Athough managed care represents a major change from the way many cancer centers have traditionallydone business, it is
Athough managed care represents a major change from the way many cancer centers have traditionallydone business, it is "here to stay," says Patricia J. Goldsmith, vice president for managed care and business development at the H. Lee Moffitt Cancer Center and Research Institute in Tampa, Florida. Addressing the 24th Annual National Meeting of the Association of Community Cancer Centers, she added that Moffitts experience teaches that "we can prosper" if we "learn to live with it." In 3 years, Moffitt changed adversarial relationships with managed care companies, which accounted for a small percentage of its patients, into a rapidly growing economic mainstay, which will soon provide almost half of the centers business.
In 1995, Moffitt, which is Floridas only National Cancer Institute (NCI)-designated cancer center, had nine managed care contracts representing 16% of its business, Goldsmith noted. By 1998, 38 managed care contracts provide 40% of the business, a figure projected to reach 47% in 1999.
With an overall total 4,000 admissions per year to its 162 beds and over 115,000 outpatient visits in 1996, Moffitt has found the increasing numbers of patients flowing from managed care a key to its financial stability and prospects. In place of the "significant access issues" and hostility that used to discourage managed care patients from seeking care at the center, Moffitt has undergone a "big attitude change" as it successfully adapted to managed care without compromising its standards of care. And, Goldsmith believes, other centers can do the same.
Four Crucial Steps
She outlined four steps that proved crucial to the turn-around. First, Moffitt "built a managed care infrastructure" to effectively handle the plans bureaucratic requirements. Second, it "developed a managed care philosophy" that embraces both financial and patient-care concerns. The managed care department, she noted "reports to both clinical and financial" leadership. Third, it instituted "ongoing employee and physician education on managed care" issues and concerns. Fourth, it created "meaningful interaction between managed care and Moffitt leadership."
A basic lesson of this experience is that "educating and developing relationships is worth the effort," Goldsmith went on. Moffitt makes a practice of inviting case managers and other managed care officials for on-site orientations and tours of the centers facilities. It also brings educational programs to managed care officials at their regional meetings. Both strategies allow members of the two organizations to meet as human beings and forge personal ties.
Case managers are particularly crucial in the success of Moffitts relationship with a managed care company because they are "key drivers of where oncology care [patients] go, "she said. "The more that case managers understand oncology care" she added, "the less you are likely to be questioned" about treatments. In educating managed care officials, it is important to "show expertise in all areas" and that "physicians...be involved in negotiations" and tours. And, she added, key to developing successful relationships is a simple rule: "Always feed people." Breaking bread together greatly speeds up developing human relationships.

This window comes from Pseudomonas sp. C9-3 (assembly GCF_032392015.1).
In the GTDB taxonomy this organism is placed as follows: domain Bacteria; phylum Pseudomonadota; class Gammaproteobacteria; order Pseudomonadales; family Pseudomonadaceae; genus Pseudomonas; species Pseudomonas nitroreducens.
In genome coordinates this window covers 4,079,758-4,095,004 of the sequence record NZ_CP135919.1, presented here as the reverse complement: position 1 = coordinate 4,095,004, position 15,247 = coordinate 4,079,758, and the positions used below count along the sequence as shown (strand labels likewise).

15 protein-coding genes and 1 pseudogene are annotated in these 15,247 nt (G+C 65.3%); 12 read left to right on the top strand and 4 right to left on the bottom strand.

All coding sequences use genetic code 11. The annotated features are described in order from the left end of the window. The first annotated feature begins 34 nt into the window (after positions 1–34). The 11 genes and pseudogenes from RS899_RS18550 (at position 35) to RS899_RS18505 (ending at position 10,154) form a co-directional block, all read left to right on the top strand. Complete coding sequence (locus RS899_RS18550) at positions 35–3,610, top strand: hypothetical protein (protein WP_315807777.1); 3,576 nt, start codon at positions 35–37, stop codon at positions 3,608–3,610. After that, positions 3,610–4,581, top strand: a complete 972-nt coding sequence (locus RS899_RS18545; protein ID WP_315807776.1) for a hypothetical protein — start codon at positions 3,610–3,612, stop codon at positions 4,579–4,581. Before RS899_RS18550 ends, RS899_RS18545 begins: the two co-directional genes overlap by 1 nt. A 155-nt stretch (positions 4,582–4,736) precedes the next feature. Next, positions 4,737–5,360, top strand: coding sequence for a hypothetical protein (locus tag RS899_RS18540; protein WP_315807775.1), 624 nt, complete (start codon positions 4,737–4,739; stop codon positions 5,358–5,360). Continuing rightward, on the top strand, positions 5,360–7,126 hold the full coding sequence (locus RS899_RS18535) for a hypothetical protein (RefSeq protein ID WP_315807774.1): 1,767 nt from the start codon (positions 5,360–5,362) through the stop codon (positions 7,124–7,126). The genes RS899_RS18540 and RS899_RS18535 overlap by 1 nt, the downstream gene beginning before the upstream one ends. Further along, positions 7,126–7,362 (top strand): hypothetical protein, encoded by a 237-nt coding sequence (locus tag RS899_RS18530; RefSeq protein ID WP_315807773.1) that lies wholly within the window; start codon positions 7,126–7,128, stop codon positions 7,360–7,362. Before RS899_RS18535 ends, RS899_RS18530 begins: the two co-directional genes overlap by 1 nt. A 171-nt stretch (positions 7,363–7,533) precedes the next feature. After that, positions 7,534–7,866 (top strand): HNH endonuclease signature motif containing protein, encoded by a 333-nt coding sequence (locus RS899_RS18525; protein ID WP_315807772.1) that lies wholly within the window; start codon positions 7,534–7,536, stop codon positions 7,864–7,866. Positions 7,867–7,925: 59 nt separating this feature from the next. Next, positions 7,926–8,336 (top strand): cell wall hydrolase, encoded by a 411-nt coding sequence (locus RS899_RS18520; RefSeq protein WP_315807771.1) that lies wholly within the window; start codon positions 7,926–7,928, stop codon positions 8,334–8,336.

During negotiations, its important not to rush, and to first "sell your product"--the capabilities of your institution--and "then discuss price." Remember, she added, that each action or decision sets a precedent for the future.
Careful Documentation, Presentation of Data
Presenting a full view of a cancer center requires careful documentation in many areas, including case mix index, length of stays, outcomes, patient satisfaction, types of patients referred to you, and payment issues. Full justification of your costs and charges is very important "because managed care organizations are more used to negotiating with full-range community hospitals" than with cancer centers and are used to paying lower per diems and more flat rate outpatient payments than is customary at a cancer center. It is necessary to educate managed care companies on "why oncology care is different" from other types of care.
Through careful presentation of data, however, Goldsmith said, Moffitt succeeded in showing that, although its day rate was higher than that of community hospitals, its rate of intensive care unit bed days was lower than rates for comparable patients elsewhere, and therefore that Moffitt provided more cost-economical care. "Pharmaceuticals present a major issue for oncology," however, that "needs lots of education" for managed care organizations.
These strategies have resulted in "success stories" at Moffitt, including a large bone marrow transplant business, which used to be transferred to centers out of state, and very good outcomes data. A major local advertising campaign also informed the public about Moffitts staff and facilities and urged them to "make sure Moffitt is in your plan." This convinced local employers to ask that Moffitt be added to their employee plans and resulted in increased referrals, Goldsmith said.